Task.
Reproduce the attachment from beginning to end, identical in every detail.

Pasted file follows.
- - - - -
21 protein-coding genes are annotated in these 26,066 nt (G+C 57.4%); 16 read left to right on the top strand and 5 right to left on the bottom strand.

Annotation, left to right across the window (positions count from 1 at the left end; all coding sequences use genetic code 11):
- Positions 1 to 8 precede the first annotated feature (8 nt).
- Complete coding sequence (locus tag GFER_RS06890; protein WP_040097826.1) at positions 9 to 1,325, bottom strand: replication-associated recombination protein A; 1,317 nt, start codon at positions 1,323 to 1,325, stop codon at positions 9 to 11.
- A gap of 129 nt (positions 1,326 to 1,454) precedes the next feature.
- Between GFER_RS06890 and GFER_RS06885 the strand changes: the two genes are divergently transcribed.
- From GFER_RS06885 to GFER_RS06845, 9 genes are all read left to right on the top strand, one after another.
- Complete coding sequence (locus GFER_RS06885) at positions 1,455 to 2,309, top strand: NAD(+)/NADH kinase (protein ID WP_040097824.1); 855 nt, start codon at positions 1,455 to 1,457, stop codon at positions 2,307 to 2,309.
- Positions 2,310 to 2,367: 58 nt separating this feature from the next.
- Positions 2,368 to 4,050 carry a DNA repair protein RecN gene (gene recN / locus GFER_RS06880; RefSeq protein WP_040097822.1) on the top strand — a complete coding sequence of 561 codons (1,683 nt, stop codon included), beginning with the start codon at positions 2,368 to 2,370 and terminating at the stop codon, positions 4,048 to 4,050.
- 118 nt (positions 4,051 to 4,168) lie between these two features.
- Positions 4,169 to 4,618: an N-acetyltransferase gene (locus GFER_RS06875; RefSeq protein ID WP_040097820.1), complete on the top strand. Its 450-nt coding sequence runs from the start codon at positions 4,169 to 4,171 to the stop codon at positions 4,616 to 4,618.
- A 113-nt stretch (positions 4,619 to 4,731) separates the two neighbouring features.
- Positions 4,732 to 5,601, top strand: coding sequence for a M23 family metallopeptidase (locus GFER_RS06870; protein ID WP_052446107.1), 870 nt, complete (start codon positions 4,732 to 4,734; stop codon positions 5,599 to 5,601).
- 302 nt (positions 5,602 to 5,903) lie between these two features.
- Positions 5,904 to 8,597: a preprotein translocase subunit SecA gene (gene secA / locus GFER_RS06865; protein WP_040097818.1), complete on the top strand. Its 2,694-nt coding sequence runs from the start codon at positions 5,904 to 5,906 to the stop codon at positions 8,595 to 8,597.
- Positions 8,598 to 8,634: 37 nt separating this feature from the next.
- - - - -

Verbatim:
21 protein-coding genes are annotated in these 26,066 nt (G+C 57.4%); 16 read left to right on the top strand and 5 right to left on the bottom strand.

Annotation, left to right across the window (positions count from 1 at the left end; all coding sequences use genetic code 11):
- Positions 1 to 8 precede the first annotated feature (8 nt).
- Complete coding sequence (locus tag GFER_RS06890; protein WP_040097826.1) at positions 9 to 1,325, bottom strand: replication-associated recombination protein A; 1,317 nt, start codon at positions 1,323 to 1,325, stop codon at positions 9 to 11.
- A gap of 129 nt (positions 1,326 to 1,454) precedes the next feature.
- Between GFER_RS06890 and GFER_RS06885 the strand changes: the two genes are divergently transcribed.
- From GFER_RS06885 to GFER_RS06845, 9 genes are all read left to right on the top strand, one after another.
- Complete coding sequence (locus GFER_RS06885) at positions 1,455 to 2,309, top strand: NAD(+)/NADH kinase (protein ID WP_040097824.1); 855 nt, start codon at positions 1,455 to 1,457, stop codon at positions 2,307 to 2,309.
- Positions 2,310 to 2,367: 58 nt separating this feature from the next.
- Positions 2,368 to 4,050 carry a DNA repair protein RecN gene (gene recN / locus GFER_RS06880; RefSeq protein WP_040097822.1) on the top strand — a complete coding sequence of 561 codons (1,683 nt, stop codon included), beginning with the start codon at positions 2,368 to 2,370 and terminating at the stop codon, positions 4,048 to 4,050.
- 118 nt (positions 4,051 to 4,168) lie between these two features.
- Positions 4,169 to 4,618: an N-acetyltransferase gene (locus GFER_RS06875; RefSeq protein ID WP_040097820.1), complete on the top strand. Its 450-nt coding sequence runs from the start codon at positions 4,169 to 4,171 to the stop codon at positions 4,616 to 4,618.
- A 113-nt stretch (positions 4,619 to 4,731) separates the two neighbouring features.
- Positions 4,732 to 5,601, top strand: coding sequence for a M23 family metallopeptidase (locus GFER_RS06870; protein ID WP_052446107.1), 870 nt, complete (start codon positions 4,732 to 4,734; stop codon positions 5,599 to 5,601).
- 302 nt (positions 5,602 to 5,903) lie between these two features.
- Positions 5,904 to 8,597: a preprotein translocase subunit SecA gene (gene secA / locus GFER_RS06865; protein WP_040097818.1), complete on the top strand. Its 2,694-nt coding sequence runs from the start codon at positions 5,904 to 5,906 to the stop codon at positions 8,595 to 8,597.
- Positions 8,598 to 8,634: 37 nt separating this feature from the next.